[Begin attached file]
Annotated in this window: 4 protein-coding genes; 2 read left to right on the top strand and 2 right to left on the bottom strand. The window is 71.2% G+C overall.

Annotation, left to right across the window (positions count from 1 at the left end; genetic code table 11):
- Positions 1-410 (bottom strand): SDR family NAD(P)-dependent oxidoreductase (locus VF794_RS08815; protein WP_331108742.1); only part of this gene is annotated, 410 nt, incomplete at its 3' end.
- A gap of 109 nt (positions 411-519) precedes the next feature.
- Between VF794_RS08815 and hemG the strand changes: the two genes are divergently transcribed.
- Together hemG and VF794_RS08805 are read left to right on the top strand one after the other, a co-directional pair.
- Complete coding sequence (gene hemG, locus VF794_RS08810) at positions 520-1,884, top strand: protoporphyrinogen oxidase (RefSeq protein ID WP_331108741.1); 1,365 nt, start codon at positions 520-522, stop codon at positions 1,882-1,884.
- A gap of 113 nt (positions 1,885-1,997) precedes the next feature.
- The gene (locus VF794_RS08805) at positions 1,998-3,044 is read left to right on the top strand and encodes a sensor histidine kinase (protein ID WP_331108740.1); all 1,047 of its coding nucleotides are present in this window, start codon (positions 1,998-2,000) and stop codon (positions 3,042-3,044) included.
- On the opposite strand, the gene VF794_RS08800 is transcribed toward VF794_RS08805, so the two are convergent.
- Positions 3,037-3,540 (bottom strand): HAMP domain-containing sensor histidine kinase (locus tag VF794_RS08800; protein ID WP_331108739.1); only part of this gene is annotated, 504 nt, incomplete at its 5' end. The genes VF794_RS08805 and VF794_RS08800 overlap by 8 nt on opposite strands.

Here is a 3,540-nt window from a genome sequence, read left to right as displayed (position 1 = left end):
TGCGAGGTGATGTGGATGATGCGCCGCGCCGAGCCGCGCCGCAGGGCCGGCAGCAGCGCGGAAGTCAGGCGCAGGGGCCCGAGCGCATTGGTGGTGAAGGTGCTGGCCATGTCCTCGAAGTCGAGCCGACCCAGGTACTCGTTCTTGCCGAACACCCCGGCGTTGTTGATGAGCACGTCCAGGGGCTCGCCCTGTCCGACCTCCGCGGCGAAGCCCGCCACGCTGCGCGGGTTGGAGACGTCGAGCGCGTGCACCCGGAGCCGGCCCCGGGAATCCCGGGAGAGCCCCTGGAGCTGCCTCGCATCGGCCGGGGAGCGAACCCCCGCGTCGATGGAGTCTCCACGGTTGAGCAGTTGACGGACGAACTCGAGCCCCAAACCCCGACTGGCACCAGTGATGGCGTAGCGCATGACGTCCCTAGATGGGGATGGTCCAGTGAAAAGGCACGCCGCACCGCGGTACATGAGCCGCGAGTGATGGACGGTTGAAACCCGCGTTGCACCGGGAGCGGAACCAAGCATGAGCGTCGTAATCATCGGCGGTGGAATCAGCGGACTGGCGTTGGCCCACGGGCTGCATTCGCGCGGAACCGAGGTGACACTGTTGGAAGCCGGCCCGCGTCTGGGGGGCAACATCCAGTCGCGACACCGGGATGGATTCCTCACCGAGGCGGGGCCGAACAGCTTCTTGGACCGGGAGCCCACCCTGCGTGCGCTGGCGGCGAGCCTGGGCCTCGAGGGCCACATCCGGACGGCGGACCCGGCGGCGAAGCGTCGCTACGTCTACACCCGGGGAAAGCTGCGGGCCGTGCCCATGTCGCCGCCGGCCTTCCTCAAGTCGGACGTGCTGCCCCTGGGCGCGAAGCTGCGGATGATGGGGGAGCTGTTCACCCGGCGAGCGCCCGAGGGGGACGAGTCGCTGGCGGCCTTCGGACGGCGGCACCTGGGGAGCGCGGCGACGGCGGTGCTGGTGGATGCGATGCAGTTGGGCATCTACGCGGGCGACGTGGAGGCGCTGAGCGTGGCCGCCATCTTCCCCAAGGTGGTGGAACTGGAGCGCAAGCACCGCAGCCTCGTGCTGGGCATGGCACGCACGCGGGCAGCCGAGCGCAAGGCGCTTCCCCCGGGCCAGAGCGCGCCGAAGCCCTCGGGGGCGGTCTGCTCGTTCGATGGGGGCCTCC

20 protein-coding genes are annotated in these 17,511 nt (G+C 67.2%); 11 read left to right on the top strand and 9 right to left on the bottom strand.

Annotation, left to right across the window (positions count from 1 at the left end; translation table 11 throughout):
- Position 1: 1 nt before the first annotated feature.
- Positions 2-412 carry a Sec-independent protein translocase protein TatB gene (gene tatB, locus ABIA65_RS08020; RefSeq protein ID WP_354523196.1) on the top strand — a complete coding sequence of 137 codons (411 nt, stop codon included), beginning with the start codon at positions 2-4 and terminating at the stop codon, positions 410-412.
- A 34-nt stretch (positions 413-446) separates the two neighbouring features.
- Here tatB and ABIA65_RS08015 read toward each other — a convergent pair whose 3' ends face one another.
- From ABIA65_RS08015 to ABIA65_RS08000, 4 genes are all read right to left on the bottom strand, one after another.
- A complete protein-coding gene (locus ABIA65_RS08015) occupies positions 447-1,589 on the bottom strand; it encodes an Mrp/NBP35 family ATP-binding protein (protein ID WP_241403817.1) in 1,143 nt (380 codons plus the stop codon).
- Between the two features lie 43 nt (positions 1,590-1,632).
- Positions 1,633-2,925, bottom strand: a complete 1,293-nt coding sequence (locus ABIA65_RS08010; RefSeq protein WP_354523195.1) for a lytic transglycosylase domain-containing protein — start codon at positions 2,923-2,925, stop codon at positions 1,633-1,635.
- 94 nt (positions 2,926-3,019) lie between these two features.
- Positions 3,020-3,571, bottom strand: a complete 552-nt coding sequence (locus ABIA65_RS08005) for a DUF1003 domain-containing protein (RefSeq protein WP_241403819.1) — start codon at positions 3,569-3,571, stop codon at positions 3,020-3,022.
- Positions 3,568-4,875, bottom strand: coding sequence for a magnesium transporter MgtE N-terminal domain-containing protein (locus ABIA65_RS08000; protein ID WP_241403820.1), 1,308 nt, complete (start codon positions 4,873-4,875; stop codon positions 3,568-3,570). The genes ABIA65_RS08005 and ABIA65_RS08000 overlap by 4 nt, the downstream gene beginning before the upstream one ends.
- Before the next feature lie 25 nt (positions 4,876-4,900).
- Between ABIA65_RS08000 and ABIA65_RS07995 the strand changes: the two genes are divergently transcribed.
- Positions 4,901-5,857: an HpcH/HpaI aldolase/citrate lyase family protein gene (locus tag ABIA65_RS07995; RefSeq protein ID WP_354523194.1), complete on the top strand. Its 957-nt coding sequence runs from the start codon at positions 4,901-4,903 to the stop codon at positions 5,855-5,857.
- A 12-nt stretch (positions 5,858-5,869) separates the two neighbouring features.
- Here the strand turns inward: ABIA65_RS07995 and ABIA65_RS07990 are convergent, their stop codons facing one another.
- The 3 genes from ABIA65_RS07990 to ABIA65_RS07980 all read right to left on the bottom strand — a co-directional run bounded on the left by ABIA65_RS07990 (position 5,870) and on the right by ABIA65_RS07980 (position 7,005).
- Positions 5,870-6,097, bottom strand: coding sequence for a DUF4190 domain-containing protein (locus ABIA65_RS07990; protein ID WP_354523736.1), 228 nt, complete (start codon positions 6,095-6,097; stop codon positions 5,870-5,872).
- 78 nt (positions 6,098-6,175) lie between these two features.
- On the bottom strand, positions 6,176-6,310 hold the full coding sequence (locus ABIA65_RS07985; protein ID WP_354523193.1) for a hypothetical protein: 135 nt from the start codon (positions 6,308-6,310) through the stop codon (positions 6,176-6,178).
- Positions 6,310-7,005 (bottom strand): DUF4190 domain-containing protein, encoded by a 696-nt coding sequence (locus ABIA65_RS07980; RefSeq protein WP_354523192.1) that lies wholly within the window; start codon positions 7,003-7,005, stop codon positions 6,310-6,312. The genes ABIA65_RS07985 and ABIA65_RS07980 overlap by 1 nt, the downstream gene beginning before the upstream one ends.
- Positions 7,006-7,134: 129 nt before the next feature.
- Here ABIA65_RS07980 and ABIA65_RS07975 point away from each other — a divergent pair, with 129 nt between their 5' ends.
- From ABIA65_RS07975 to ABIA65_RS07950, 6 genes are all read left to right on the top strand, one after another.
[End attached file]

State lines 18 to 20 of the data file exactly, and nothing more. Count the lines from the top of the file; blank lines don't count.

- A 34-nt stretch (positions 413-446) separates the two neighbouring features.
- Here tatB and ABIA65_RS08015 read toward each other — a convergent pair whose 3' ends face one another.
- From ABIA65_RS08015 to ABIA65_RS08000, 4 genes are all read right to left on the bottom strand, one after another.